They discovered that Asian elephants ritually bury their young when they die

A study conducted by the Pune Institute of Science Education and Research found this Humans are not the only organisms that have rituals to deal with deathbut that Some animals also have these behaviors Individuals when they suffer the loss of a close member.

the Asian elephants They are an example. The revelation was included in research conducted between 2022 and 2023 by two Indian scientists: Akashdeep Roy of the Institute of Science Education and Research in Pune and Parveen Kaswan of the Indian Forest Service.

Phenomenon 'extremely rare in nature'

During the study they found up to Five cases of burying baby elephants: Parents carry the inactive bodies of their children for days until they find a suitable place to bury them, while showing their lamentations with their boxes. This phenomenon was recorded in the Bengal region, in the northeast of the country, and scientists say that humans did not interfere.

“Child burial is an extremely rare event in nature,” Roy noted in New Scientist.

Footprints and traces of dung found in all five graves indicate that elephants of all ages contributed to each burial. This proves a “Compassionate and helpful behavior” of members From the package.

Grief, in the family

The bodies were found in the same position: They are buried in drainage ditches opened by farmers and covered with soil with their legs raised. According to Roy, “This is the easiest position to carry a body and place it in the trenches.” It also allows “more than one group member to participate in the action.” The farmers interviewed said they heard elephants sweeping with their trunks.

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Roy believes that these sounds show “torment and pain” and also “pay homage to dead creatures.” Previous studies reveal this Asian elephants grieve as a familyRaman Sukumar, a researcher at the Indian Institute of Science, confirms in National Geographic magazine. These animals They respond to sadness with caresses and other displays of affection.

Cal confirms this This method is performed only with cubsAnd not with adults, because it is “useless” to transport and bury adults, given their size and weight, as stated in the investigation.

The bodies were discovered buried in drainage ditches dug by farmers and covered with soil with their legs raised. (West Bengal Forest Department)

Although African elephants had already been observed performing funerary rituals, covering their young with branches and leaves, research on Asian elephants became the answer. First record of elephants buried in a specific position and buried in soilLive Science reports. Asians do not bury their young anywhere, however They choose “secluded places, away from humans and carnivores.”.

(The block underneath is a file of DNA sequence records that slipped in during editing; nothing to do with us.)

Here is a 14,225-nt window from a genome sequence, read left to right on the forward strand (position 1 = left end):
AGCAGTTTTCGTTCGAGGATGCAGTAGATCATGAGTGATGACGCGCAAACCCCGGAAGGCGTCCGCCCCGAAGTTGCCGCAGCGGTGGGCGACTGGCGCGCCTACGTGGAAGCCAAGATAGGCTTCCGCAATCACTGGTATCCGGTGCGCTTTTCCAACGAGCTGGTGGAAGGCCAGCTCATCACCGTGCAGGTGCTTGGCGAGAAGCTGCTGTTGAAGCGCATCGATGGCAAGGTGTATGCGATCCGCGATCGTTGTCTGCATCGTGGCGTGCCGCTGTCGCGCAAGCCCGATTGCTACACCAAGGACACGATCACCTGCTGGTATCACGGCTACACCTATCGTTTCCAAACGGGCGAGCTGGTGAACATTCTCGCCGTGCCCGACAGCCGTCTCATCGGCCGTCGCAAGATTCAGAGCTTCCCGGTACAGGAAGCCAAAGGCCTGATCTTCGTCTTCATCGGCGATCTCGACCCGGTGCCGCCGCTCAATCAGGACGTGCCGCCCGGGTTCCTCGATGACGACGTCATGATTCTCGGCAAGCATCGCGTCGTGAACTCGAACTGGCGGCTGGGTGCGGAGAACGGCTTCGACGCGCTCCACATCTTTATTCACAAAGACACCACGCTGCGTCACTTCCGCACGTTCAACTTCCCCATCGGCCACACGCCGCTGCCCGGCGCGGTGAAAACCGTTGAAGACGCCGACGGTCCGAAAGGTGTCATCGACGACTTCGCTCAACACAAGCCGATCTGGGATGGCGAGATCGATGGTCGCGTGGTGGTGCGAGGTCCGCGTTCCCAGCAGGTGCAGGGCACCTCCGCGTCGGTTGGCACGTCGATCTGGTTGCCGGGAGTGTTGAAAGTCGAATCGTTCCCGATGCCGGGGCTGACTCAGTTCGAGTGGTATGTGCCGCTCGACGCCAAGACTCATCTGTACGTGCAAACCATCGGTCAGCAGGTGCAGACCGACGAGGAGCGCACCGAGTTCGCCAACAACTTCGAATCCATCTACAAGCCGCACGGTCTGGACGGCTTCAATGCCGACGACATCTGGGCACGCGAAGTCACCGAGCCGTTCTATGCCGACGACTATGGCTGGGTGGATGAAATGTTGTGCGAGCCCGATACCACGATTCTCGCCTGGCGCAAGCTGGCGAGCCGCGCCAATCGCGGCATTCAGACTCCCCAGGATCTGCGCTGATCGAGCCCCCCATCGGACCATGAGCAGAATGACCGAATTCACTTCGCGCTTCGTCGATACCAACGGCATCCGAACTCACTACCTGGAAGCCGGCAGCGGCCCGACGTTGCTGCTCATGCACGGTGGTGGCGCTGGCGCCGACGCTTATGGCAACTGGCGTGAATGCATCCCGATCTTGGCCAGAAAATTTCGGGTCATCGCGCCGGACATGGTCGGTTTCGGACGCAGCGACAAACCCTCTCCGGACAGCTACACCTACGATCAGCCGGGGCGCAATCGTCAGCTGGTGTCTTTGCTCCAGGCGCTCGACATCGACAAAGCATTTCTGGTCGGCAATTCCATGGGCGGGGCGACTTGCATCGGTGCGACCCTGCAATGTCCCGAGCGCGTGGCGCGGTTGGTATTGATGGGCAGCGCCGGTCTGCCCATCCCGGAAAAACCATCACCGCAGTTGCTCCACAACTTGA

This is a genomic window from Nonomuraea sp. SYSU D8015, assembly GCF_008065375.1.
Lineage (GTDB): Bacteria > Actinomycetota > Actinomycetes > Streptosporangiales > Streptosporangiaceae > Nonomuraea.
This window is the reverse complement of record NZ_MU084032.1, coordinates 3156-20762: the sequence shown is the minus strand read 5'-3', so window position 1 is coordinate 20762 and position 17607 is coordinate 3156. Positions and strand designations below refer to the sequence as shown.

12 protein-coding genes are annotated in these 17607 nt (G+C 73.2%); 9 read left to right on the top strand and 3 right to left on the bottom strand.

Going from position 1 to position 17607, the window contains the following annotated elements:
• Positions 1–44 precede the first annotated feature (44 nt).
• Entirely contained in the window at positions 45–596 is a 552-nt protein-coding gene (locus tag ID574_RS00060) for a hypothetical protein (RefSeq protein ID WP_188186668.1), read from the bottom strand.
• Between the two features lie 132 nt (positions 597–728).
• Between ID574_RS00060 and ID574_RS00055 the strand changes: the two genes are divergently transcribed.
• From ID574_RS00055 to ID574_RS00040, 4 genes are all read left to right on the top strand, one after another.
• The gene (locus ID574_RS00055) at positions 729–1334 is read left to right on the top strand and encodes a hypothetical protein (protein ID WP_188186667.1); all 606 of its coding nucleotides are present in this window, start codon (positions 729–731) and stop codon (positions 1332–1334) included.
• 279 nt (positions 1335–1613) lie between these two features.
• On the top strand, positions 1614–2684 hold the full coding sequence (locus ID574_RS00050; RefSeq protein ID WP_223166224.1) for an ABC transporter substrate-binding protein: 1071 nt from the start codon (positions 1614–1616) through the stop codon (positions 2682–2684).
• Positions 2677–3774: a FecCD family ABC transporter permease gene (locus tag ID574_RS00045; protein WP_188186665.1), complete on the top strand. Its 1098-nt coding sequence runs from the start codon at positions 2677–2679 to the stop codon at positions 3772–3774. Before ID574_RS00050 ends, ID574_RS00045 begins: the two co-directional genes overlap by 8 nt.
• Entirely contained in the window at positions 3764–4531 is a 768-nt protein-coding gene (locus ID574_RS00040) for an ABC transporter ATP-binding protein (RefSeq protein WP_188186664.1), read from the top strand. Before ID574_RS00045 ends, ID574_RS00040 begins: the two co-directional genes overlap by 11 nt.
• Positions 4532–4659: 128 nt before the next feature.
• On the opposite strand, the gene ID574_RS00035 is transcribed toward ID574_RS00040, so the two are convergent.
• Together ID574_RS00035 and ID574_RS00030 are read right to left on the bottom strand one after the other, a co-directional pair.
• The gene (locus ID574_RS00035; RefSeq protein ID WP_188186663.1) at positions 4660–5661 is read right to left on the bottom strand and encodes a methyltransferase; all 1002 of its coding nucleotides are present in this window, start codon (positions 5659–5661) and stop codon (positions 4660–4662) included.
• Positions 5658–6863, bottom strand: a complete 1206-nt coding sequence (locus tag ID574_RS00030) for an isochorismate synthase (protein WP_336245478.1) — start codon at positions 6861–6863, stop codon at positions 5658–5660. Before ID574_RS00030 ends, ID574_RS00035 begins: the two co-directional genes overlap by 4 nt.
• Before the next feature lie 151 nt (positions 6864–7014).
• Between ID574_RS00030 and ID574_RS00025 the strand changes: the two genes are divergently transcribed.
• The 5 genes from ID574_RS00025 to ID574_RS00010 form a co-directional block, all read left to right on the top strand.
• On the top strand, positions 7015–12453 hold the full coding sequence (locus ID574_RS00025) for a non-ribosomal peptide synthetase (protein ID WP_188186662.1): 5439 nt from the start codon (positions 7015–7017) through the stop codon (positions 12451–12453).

Scientists exhumed the bodies of the buried mammals to study them and determined that their ages ranged between 3 months and a year, and some of them were suffering from malnutrition or had infections. next to, The blue color on the backs of each brood indicates that they have been dragged over long distances By adults to grave sites.

An Asian elephant carrying a calf for burial (West Bengal Forest Department)

Unlike African elephants, Asian elephants They do not return to the burial place, but choose other alternative routes when moving.

“There are unpublished reports from the West Bengal Forest Department of an elephant carrying a dead carcass for up to two days before abandoning it at a remote location in south Bengal. These sentient beings do not leave the corpse “Until rotting begins or until forest department officials take charge of the body,” the report added.

Expert explanations

Chase LaDue, a biologist with the Oklahoma Zoo and Botanical Garden, stresses the importance of the study because it shows “the social complexities of elephants.”

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“This is the first research to describe what appears to be a systematic burial of baby elephants after they were transported to the burial site. “The mental and emotional lives of elephants remain largely a mystery.”He will say no, Dio.

The biologist explains that this type of study may allow the development of new strategies to ensure the survival of these animals.

Asian elephants in the wild live 60 to 70 years on average. They are on the endangered species list Conducted by the International Union for Conservation of Nature it is estimated that about 26,000 specimens currently live in the wild, especially in India and some other countries in Southeast Asia.

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